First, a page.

This home in Spartanburg was built as a lodge and tavern around 1808 by Anthony Foster. The property was a stop on a well-traveled stagecoach route, and noted guests include former United States Senator and Vice President, John C. Calhoun, as well as Bishop Francis Asbury, who helped establish Methodism in the South.
Construction on the tavern began in 1801; due to the craftsmanship of the structure, it took Foster seven years to complete the project. Handmade bricks between 18 and 14 inches thick comprise the home’s exterior, including the pair of twin chimneys.
In 1825, well after Foster’s Tavern had been established, John Glenn purchased 500 acres of neighboring property, including a mineral spring. Glenn subsequently built an inn in 1836. Visitors traveled to his new resort, called Glenn Springs, to experience the spring’s “healing powers,” as touted by the owner. Foster’s Tavern was the last stop on the stagecoach route before Glenn Springs.
The inn at Glenn Springs was later replaced with a grand hotel which served some of the most affluent guests in South Carolina. Yet Foster’s Tavern remained in business throughout the early heyday of the adjacent resort town. The stately columns and second story balcony were added to the structure in 1845.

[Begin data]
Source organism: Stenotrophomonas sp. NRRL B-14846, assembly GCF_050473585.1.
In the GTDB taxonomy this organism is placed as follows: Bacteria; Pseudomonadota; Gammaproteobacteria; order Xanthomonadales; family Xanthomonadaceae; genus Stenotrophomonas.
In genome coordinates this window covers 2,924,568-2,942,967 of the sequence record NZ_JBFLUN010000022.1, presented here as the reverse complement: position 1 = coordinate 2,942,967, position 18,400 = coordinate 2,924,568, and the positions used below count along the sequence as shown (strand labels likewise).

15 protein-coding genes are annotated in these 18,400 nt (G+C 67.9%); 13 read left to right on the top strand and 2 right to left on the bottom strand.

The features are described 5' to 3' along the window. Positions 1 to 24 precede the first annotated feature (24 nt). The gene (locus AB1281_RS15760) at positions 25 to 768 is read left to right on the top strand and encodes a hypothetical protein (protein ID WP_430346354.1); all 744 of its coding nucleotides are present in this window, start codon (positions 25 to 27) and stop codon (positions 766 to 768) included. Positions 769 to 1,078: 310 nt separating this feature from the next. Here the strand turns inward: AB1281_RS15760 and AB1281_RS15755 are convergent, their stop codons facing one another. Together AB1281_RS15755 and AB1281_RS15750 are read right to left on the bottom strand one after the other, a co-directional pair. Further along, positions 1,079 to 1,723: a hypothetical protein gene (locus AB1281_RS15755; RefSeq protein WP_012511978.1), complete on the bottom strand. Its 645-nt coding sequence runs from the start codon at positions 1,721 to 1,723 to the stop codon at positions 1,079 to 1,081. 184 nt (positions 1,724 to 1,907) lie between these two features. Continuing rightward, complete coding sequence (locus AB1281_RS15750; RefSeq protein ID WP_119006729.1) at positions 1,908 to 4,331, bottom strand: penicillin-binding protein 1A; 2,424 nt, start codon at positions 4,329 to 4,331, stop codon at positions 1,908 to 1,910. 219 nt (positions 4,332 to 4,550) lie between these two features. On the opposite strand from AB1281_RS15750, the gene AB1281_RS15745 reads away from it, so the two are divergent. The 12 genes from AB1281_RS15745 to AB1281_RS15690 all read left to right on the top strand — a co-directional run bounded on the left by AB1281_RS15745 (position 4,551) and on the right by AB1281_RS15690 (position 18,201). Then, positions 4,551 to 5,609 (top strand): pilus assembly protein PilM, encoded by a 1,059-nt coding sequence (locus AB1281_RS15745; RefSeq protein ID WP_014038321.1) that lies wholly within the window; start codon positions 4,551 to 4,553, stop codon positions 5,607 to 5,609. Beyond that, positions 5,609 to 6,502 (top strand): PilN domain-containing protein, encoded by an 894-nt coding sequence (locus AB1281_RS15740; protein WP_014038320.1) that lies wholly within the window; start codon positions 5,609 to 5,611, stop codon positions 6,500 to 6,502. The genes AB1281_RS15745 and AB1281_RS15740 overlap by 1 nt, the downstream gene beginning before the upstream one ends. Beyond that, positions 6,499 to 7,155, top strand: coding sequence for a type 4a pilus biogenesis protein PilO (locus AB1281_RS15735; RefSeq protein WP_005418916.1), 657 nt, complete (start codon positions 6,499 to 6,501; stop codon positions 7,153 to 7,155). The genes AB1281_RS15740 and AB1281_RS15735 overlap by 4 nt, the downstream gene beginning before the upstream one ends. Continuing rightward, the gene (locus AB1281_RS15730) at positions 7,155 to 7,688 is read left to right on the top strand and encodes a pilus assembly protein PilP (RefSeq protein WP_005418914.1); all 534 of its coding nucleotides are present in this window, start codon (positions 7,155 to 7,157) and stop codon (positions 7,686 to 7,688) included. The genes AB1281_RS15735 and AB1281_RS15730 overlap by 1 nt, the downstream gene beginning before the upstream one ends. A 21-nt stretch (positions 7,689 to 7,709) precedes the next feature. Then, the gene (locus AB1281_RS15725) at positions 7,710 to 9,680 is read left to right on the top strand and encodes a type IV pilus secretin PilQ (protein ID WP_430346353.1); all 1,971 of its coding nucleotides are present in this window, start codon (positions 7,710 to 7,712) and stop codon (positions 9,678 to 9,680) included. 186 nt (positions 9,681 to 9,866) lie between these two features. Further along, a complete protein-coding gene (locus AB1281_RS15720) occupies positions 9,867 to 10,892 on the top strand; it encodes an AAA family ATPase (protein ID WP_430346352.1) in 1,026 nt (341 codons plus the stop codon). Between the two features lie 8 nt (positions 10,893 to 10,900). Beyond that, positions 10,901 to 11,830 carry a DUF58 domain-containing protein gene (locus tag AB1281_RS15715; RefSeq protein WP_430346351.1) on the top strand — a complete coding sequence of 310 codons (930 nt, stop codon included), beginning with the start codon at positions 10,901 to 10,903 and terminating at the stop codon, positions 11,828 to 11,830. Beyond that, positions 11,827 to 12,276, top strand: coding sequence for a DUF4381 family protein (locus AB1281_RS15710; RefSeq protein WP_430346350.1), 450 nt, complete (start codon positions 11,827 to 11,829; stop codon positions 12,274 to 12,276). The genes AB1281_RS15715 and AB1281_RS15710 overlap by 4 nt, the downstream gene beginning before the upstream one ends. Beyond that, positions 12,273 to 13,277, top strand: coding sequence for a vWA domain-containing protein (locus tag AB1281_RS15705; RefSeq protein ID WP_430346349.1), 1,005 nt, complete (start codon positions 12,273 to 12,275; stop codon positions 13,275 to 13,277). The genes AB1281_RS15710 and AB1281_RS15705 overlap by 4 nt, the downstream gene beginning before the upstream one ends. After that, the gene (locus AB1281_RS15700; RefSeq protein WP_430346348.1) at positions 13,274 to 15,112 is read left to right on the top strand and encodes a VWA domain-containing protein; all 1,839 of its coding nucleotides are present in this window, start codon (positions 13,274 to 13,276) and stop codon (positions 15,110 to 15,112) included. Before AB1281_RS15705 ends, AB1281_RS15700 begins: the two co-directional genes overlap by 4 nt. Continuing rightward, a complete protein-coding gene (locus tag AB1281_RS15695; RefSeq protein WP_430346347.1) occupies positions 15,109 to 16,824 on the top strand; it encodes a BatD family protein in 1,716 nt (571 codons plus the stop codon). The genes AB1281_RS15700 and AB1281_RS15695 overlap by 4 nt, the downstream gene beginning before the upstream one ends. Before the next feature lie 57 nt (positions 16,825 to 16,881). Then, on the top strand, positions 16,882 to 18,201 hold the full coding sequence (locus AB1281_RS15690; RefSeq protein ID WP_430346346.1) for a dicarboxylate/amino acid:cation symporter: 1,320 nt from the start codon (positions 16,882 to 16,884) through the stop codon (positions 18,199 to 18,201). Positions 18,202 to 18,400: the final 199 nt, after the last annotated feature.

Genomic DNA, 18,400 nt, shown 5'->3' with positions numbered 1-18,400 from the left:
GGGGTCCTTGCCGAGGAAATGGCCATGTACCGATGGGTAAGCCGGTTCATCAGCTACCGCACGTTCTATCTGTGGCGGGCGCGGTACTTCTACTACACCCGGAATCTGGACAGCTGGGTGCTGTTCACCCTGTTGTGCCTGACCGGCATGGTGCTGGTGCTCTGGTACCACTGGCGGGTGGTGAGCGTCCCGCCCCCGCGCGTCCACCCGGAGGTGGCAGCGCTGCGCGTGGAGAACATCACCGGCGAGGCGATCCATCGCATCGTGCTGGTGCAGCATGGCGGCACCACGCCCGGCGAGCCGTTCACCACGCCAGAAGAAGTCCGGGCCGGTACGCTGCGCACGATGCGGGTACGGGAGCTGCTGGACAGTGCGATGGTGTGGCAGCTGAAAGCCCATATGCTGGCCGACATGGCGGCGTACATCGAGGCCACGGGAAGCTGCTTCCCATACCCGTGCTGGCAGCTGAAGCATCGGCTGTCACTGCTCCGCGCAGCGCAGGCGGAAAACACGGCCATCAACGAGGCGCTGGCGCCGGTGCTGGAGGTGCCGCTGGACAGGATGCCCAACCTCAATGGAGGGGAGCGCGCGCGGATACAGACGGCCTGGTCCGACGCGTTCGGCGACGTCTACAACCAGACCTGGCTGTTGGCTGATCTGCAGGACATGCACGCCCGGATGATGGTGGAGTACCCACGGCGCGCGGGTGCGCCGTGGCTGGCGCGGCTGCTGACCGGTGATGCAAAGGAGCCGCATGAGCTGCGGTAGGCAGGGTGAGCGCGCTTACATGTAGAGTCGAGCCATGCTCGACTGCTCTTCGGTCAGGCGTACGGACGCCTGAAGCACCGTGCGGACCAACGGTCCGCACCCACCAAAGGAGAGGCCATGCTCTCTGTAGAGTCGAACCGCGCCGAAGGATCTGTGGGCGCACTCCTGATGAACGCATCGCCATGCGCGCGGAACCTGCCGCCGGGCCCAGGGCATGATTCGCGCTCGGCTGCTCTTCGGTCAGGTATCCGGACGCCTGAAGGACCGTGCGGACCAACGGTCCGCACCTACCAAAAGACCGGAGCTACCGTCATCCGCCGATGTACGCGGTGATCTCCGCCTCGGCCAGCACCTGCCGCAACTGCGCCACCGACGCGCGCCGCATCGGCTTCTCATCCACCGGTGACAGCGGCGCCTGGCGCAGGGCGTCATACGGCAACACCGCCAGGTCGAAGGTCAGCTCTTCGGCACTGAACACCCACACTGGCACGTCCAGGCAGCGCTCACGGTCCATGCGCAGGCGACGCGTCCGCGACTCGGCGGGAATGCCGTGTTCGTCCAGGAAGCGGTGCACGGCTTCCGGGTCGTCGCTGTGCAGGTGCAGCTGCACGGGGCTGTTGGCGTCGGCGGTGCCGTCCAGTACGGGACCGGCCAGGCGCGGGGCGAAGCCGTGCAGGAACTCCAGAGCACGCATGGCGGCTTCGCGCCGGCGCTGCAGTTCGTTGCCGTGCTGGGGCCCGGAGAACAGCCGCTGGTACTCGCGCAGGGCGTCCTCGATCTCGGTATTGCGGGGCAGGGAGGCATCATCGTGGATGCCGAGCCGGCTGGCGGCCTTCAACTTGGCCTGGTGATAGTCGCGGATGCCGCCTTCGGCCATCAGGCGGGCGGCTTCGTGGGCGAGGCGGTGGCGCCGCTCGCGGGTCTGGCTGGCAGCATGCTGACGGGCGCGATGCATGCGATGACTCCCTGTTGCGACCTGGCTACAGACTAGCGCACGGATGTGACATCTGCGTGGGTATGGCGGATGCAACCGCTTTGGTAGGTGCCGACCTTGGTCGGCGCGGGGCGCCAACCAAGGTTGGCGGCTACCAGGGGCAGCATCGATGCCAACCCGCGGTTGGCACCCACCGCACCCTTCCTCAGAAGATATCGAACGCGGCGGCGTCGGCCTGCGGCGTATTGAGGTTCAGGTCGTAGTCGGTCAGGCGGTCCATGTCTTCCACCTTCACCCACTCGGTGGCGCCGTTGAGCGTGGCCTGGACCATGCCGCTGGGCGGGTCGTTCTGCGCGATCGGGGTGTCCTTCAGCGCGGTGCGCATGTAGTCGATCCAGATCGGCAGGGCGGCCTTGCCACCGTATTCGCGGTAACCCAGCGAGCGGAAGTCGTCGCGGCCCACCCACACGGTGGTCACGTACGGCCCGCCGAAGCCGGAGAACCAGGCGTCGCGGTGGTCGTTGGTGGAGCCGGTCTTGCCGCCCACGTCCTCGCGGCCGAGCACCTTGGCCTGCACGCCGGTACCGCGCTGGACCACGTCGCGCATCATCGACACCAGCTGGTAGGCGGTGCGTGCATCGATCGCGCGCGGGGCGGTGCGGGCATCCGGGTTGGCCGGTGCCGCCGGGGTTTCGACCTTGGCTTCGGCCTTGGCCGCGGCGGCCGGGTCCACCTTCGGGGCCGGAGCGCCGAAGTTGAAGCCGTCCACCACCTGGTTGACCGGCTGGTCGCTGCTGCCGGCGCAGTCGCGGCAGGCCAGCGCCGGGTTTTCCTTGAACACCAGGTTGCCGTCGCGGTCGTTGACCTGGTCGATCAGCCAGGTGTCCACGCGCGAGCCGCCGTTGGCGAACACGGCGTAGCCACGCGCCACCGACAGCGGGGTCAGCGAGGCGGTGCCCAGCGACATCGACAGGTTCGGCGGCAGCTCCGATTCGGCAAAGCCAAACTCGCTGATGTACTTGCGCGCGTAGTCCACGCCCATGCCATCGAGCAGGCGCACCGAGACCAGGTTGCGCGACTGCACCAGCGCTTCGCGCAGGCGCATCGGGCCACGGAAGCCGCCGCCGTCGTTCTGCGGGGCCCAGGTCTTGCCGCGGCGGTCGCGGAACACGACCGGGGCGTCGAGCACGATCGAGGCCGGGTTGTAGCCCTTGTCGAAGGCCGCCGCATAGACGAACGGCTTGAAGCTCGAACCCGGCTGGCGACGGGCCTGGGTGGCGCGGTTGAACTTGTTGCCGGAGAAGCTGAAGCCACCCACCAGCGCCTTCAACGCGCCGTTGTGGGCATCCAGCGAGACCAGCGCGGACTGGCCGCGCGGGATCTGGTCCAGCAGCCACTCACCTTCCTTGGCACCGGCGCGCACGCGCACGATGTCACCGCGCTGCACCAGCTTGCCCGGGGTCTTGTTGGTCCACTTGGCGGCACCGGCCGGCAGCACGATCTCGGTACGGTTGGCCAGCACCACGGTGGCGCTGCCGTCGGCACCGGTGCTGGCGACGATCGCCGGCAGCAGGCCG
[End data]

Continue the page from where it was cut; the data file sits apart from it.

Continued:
The home is now a private residence and has remained in the same family since 1922. A family cemetery rests on the property.
Foster’s Tavern is listed in the National Register:
Located at the intersection of the old Pickneyville and Georgia roads, a well-traveled stage route, Foster’s Tavern has been a historic and architecturally unique upcountry landmark for more than 150 years. Not only is it an imposing reminder of stagecoach days, but its association with such nationally prominent leaders such as John C. Calhoun and Bishop Francis Asbury also add to its historic significance. The southwest corner room on the tavern’s second floor is traditionally called the John C. Calhoun Room; other guests always moved out when Calhoun stopped here on his travels between Columbia and Fort Hill. In an 1810 diary, Bishop Asbury, who founded Methodism in South Carolina, mentions stopping at Foster’s Tavern. The tavern was built by Anthony Foster and appears on the Robert Mills atlas of 1825. Begun about 1801, this painstakingly crafted mansion took seven years or more to complete. It is constructed of bricks handmade in the area and features “tied” chimneys at each end of a gable roof and handcarved woodwork including two rare bowed mantels. The entrance portico was added in 1845 and the porches about 1915.
Reflections on Foster’s Tavern
Contributor Ann Helms shares, “Gary Poole has written about the tavern’s haunted history and describes the tale of an unknown traveler who hung himself in one of the rooms, and whose horse disappeared from a locked stable. His grave is marked by a blank
stone in the corner of the cemetery.”